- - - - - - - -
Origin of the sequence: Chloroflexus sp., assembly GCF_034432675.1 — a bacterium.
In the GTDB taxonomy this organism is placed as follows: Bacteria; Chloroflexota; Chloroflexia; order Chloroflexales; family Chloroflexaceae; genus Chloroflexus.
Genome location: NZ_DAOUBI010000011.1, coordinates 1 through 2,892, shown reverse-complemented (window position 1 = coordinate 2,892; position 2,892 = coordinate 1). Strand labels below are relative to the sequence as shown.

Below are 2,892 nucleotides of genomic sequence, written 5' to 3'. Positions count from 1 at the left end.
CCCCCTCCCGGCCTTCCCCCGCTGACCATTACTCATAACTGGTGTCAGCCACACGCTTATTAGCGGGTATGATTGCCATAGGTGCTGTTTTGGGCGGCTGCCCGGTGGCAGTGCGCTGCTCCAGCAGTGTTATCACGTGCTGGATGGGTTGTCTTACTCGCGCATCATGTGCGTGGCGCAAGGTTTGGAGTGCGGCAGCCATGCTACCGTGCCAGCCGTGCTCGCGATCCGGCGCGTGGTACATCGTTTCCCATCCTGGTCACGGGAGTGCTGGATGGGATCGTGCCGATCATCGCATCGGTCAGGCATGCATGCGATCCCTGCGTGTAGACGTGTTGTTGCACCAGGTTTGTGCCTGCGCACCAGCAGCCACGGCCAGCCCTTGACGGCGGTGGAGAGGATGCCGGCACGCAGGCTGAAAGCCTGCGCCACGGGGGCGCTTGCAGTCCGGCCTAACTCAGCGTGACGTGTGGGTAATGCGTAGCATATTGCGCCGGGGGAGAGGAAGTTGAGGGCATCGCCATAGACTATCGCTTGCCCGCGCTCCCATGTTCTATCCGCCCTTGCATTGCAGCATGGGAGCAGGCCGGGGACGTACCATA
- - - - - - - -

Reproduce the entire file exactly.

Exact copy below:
Origin of the sequence: Chloroflexus sp., assembly GCF_034432675.1 — a bacterium.
In the GTDB taxonomy this organism is placed as follows: Bacteria; Chloroflexota; Chloroflexia; order Chloroflexales; family Chloroflexaceae; genus Chloroflexus.
Genome location: NZ_DAOUBI010000011.1, coordinates 1 through 2,892, shown reverse-complemented (window position 1 = coordinate 2,892; position 2,892 = coordinate 1). Strand labels below are relative to the sequence as shown.

Below are 2,892 nucleotides of genomic sequence, written 5' to 3'. Positions count from 1 at the left end.
CCCCCTCCCGGCCTTCCCCCGCTGACCATTACTCATAACTGGTGTCAGCCACACGCTTATTAGCGGGTATGATTGCCATAGGTGCTGTTTTGGGCGGCTGCCCGGTGGCAGTGCGCTGCTCCAGCAGTGTTATCACGTGCTGGATGGGTTGTCTTACTCGCGCATCATGTGCGTGGCGCAAGGTTTGGAGTGCGGCAGCCATGCTACCGTGCCAGCCGTGCTCGCGATCCGGCGCGTGGTACATCGTTTCCCATCCTGGTCACGGGAGTGCTGGATGGGATCGTGCCGATCATCGCATCGGTCAGGCATGCATGCGATCCCTGCGTGTAGACGTGTTGTTGCACCAGGTTTGTGCCTGCGCACCAGCAGCCACGGCCAGCCCTTGACGGCGGTGGAGAGGATGCCGGCACGCAGGCTGAAAGCCTGCGCCACGGGGGCGCTTGCAGTCCGGCCTAACTCAGCGTGACGTGTGGGTAATGCGTAGCATATTGCGCCGGGGGAGAGGAAGTTGAGGGCATCGCCATAGACTATCGCTTGCCCGCGCTCCCATGTTCTATCCGCCCTTGCATTGCAGCATGGGAGCAGGCCGGGGACGTACCATA